after each meeting,
I stood awkwardly and
made small talk.
I would give almost any
woman my number and barely
kept up with what I had told
anyone but I

 made efforts.
one day I got a fortune cookie
that said
“focus in on the color yellow
tomorrow for good luck.”
this meeting held
a lot of talk of God,
as it had a few catholics
and devoted disciples like
I, interested in the supernatural
themes of faith and
manifestation.
we spent many days
focusing on the third step
regardless of topic
and the passivity of that step,
being actually a willing action,
yet a passive stasis to uphold
is what kept me under spell.

Made a decision to turn our will and our lives
over to the care of God
as we understood him”


the carpet was blue
with yellow circles everywhere
and that’s probably why
I made it my home group
shortly after I got the fortune cookie.
after much reluctance to join
any of them, ironically,
I picked the only group
that was mixed but
mostly men.
just me and one or two others.
and these men were
not young, but old.
I slowly invited more women
and they showed.

what they always ask me
is what my motive is.
I cannot simply say
that I looked at the carpet
and saw it was yellow
as someone spoke about the
divination of action into form.
I did not intend
to build the group,
amass it,
celebrate it,
throw an anniversary picnic,
show up weekly and
listen, share, open
vulnerabilities but listen.
To wives and the ways advantageous
players play,
then let my serpent spine
sizzle in its case,
one day call them all sexist,
balk at the coming year’s celebration,
do nothing but exit
and get all of the women
to leave.

“God”

sometimes when I think back
to my fuck ups or falling down,
I come here and I see all these
women and I think,
whose answered prayer am I?
she said
and that struck me.
when women speak
I put my head down deferentially
but also out of my own
need to curl up
inside myself.
It’s winter, 2015,
just past the new year,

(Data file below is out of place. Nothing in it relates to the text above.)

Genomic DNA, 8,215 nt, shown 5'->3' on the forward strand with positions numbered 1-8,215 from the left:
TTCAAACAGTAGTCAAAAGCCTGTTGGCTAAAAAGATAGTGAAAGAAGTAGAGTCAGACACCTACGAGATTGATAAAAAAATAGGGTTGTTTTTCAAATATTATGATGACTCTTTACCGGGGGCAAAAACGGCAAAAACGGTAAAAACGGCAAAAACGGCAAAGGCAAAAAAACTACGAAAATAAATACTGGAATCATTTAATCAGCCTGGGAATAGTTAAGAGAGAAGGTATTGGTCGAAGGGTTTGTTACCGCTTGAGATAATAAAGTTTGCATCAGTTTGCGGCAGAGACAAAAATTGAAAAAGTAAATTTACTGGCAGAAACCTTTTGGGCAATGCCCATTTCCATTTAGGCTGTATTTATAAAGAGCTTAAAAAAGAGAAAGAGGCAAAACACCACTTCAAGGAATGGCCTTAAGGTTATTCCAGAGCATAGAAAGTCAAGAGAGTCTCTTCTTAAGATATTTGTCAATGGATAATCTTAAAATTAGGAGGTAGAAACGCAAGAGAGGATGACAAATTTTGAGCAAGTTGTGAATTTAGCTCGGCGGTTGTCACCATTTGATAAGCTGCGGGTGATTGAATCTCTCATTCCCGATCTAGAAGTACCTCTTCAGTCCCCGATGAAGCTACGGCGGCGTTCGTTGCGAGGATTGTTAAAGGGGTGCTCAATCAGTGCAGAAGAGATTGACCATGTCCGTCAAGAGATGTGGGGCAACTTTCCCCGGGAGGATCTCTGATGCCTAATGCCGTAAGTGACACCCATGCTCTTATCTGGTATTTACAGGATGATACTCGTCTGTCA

I’m broken hearted
and knee deep in
some fucking secrets
but whose answered prayer
am I? who called
the wounded shepard
here? It’s 2015 and I had
just been gifted three thousand
dollars from my grandmother
that my parents called and asked
for back.

I gave them two thousand and
used the  rest to move out of
the townhouse
into a one bedroom
in the heart of Kensington.
embraced by the “Auspicious
Coin Laundry” service next door.
no one would ever miss my house.
I didn’t have anything left o
over but I never did.
it’s worth mentioning that when I was
eighteen and just home for
the summer from college,
my mother told me they had
cleaned out my savings account.


“family”

I am surrounded by men
who are wolfish in detonation
but repenting for a lifetime
of substance abuse
so we nod when they say
things that are aptly
reflected instances in which
they felt a guilt greater
than themselves.
they usually begin with things
like
I took advantage of her
and I cross my legs.

I am wearing brown tights, brown
heeled boots and a cream turtleneck
sweater dress.  my hair is
short, uncombed and strange
and I am mostly plain.
I wear light blush, mascara and
chapstick but I don’t spend all
day about it.
it is important as a woman
to catalogue what you were wearing
and how you generally look.
also I had gained some weight
first, before I  discovered that
counting beans will gain you
phone bill money.
when you tell the audience the story
they can gauge reaction better.
were you homely, girl?

I was neither homely nor
exceptional,
merely watching the blue chips
of nail polish flake onto
the floor as I found
my hands to be urgent
suddenly.

“confessions #2”

 

the day I arrived in the hotel
in the financial district of New York
to meet a Russian photographer
who promised me a night in an expensive
suite and a binding contract
that has been violated over time
without my awareness,
my nails were painted
blue to match my
bruised knees.

spread more, all the
way.

I thought that was
cute. he gave me a fishnet
black onesie I ripped a hole
in but wear on dates
to remember us by.
 and even though
he took advantage of me
and you felt betrayed
by some unshaved labial
part of me,
I made my half of rent
for once.
in the car from the bus
stop on my smile
spread and the bickering
couldn’t dissaude against
the new confidence.
the way money feels
in an envelope.

ok, chill.
fuck, I got rent.

“doors (#4)”

you are only as sick as your
secrets the old man says
and I nod emphatically
like I found them and
am going to unabashedly
review my inventory
but a few things first,
well


I have just
applied a fire engine red
gloss to my lips and
sat down in the middle of five
men: black tights, black
skirt and black pleather jacket.
my hair is slicked
and I’d been hostile since arrival
to this town.
how I should have started my intro
to them
was confessing that Whole Foods
should hire better security but what
I choose to say is nothing
and sip the five
fingered
alcohol infused kombucha
like I earned this
deviancy and I start by
saying “I had no idea
this was a men’s meeting
but thank you so much for
allowing me to be here”
lean forward with humility
and brave a smile.
what I should have said
was every inch of clothing
from my velvet black push up
bra that has drawn some neighbors
nearer to my high heeled
mock suede boots
stretched out in the center
like I just need this space so
much is absolutely
unpaid for;
one way or another,
nothing I hold
has been paid for.

I swallow
every drop from
the bottle. pass
when it’s my turn.

“confession #1”